I asked 31 museums if they would be prepared to return their stolen African art, here’s what they said.

Cast brass plaques from Benin City at British Museum

Benin Bronze plaques from the British Museum, via Wikimedia Commons

While reading Professor Dan Hicks’ book The Brutish Museums – The Benin Bronzes, Colonial Violence and Cultural Restitution, I wanted to write something about this important subject. Professor Hicks suggested to me that I should look at the international dimension of the conversation on the return of art looted during the imperial era, so I emailed most of the institutions listed in Appendix 1 of his book which hold at least one Benin Bronze. Here are the responses I have so far received from 17 of the 31 institutions I emailed.
 
Royal Ontario Museum
 

Thanks for your query. The ROM is not commenting on this issue at this time.

Reiss-Engelhorn-Museen, Mannheim, Germany

The Reiss-Engelhorn-Museen are currently engaged in this important issue due to their provenance research,  also in dialogue with other museums. Actually the Reiss-Engelhorn-Museen have a few objects, some of them are fragments. Up to now there is no contact or exchange with Nigeria.

Weltkulturen Museum Frankfurt

we welcome the new developments in the debates about the artifacts from the Benin Kingdom and are following the ongoing negotiations with interest.

Compared to other museums and collections, the Weltkulturen Museum in Frankfurt am Main/ Germany owns a relatively small collection (50 objects) that can be attributed to the Benin Kingdom. We are currently working actively on the reappraisal of these holdings, researching the provenances and trying to record in detail possible previous owners, manufacturers and associated dealers and collectors. We are open to further measures and steps.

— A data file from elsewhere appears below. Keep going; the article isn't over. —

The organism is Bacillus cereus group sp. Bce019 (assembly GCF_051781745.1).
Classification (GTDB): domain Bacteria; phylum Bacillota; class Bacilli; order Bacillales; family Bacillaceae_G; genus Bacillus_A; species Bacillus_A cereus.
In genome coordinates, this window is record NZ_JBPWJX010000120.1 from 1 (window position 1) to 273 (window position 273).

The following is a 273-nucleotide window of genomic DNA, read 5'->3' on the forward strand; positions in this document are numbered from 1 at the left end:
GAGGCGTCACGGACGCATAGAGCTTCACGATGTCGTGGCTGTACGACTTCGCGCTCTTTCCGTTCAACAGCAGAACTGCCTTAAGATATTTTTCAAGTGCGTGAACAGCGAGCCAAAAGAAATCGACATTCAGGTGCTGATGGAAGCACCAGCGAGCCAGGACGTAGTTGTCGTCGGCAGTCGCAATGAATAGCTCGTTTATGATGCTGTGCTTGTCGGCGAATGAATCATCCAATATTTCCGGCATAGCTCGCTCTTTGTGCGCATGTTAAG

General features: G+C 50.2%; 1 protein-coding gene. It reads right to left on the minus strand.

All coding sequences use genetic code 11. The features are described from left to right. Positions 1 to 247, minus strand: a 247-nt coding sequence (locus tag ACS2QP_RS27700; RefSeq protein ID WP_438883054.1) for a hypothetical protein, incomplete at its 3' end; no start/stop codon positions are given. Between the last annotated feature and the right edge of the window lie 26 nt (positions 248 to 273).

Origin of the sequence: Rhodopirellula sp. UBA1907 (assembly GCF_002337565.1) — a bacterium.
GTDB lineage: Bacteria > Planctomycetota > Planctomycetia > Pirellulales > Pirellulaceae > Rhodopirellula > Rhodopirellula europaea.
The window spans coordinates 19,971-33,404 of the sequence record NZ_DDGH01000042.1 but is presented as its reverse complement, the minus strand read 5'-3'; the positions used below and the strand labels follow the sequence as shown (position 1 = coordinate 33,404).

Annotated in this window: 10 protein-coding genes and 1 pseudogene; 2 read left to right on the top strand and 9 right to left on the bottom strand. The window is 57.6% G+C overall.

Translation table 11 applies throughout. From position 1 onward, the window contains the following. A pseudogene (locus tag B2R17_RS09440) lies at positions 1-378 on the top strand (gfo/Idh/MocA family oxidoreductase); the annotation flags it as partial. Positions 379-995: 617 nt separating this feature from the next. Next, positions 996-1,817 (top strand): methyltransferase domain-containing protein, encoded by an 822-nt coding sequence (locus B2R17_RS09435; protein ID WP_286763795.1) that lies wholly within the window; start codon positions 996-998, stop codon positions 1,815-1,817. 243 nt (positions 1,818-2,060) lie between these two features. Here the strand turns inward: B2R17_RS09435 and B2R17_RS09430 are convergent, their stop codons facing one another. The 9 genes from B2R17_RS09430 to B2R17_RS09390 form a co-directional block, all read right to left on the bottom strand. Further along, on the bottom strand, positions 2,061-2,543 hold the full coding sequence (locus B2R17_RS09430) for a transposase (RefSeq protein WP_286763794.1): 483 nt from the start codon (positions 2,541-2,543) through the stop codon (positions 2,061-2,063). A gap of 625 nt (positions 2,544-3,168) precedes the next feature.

Royal Collection Trust

A trust spokesperson said “Questions concerning the restitution of items from the Royal Collection are matters for discussion by the Trustees of The Royal Collection Trust… We have nothing further to add at present.”

GRASSI Museum of Ethnology in Leipzig

The collection from the former Kingdom of Benin in the State Ethnographic Collections of Saxony comprises a total of 283 objects. Of these, 87 objects are in the GRASSI Museum of Ethnology in Leipzig and 196 objects in the Museum of Ethnology in Dresden. Following the decision of the Benin Dialogue Group, these were digitized in 2017 and have since been publicly accessible via the SKD’s online collection. The objects in question also have a reference to the theft context in 1897 and to the acquisition by the museum as a result of the robbery on the art market.

Almost all of the objects from the Benin collection of the GRASSI Museum für Völkerkunde zu Leipzig are on display in the current presentation of the Leipzig House. The central topic here is the history of employment and related ethical issues with a view to our dealings today. Whether and how the stolen objects can still be exhibited in the future is also a concern of our future program funded by the German Federal Cultural Foundation. We too ask ourselves, as Dan Hicks puts it in his publication “The Brutish Museum”, to what extent the display of these objects represents a continuation of colonial violence and which solution strategies we can develop together as long as they are not returned.